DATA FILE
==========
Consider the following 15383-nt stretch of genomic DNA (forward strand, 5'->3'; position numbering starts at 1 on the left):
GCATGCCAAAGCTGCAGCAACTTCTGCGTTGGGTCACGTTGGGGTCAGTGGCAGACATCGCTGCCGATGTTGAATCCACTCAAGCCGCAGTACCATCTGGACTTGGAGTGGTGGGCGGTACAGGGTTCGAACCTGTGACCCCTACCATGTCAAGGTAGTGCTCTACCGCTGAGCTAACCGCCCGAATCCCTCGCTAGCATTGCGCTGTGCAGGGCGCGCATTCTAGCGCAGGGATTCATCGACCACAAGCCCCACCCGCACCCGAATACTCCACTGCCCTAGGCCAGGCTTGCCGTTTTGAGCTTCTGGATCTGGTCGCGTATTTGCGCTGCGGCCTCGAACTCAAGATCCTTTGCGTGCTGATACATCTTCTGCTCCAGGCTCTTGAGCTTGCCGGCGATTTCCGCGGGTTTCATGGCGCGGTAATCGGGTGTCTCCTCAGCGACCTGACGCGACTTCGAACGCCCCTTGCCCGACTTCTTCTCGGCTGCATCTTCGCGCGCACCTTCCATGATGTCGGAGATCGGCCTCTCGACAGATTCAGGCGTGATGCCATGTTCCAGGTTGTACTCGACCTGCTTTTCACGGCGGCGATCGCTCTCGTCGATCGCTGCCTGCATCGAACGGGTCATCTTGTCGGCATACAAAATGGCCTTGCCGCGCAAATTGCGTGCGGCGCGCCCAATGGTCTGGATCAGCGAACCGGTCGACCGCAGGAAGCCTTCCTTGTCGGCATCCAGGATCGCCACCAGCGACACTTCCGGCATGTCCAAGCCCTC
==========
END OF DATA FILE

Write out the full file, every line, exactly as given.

Consider the following 15383-nt stretch of genomic DNA (forward strand, 5'->3'; position numbering starts at 1 on the left):
GCATGCCAAAGCTGCAGCAACTTCTGCGTTGGGTCACGTTGGGGTCAGTGGCAGACATCGCTGCCGATGTTGAATCCACTCAAGCCGCAGTACCATCTGGACTTGGAGTGGTGGGCGGTACAGGGTTCGAACCTGTGACCCCTACCATGTCAAGGTAGTGCTCTACCGCTGAGCTAACCGCCCGAATCCCTCGCTAGCATTGCGCTGTGCAGGGCGCGCATTCTAGCGCAGGGATTCATCGACCACAAGCCCCACCCGCACCCGAATACTCCACTGCCCTAGGCCAGGCTTGCCGTTTTGAGCTTCTGGATCTGGTCGCGTATTTGCGCTGCGGCCTCGAACTCAAGATCCTTTGCGTGCTGATACATCTTCTGCTCCAGGCTCTTGAGCTTGCCGGCGATTTCCGCGGGTTTCATGGCGCGGTAATCGGGTGTCTCCTCAGCGACCTGACGCGACTTCGAACGCCCCTTGCCCGACTTCTTCTCGGCTGCATCTTCGCGCGCACCTTCCATGATGTCGGAGATCGGCCTCTCGACAGATTCAGGCGTGATGCCATGTTCCAGGTTGTACTCGACCTGCTTTTCACGGCGGCGATCGCTCTCGTCGATCGCTGCCTGCATCGAACGGGTCATCTTGTCGGCATACAAAATGGCCTTGCCGCGCAAATTGCGTGCGGCGCGCCCAATGGTCTGGATCAGCGAACCGGTCGACCGCAGGAAGCCTTCCTTGTCGGCATCCAGGATCGCCACCAGCGACACTTCCGGCATGTCCAAGCCCTC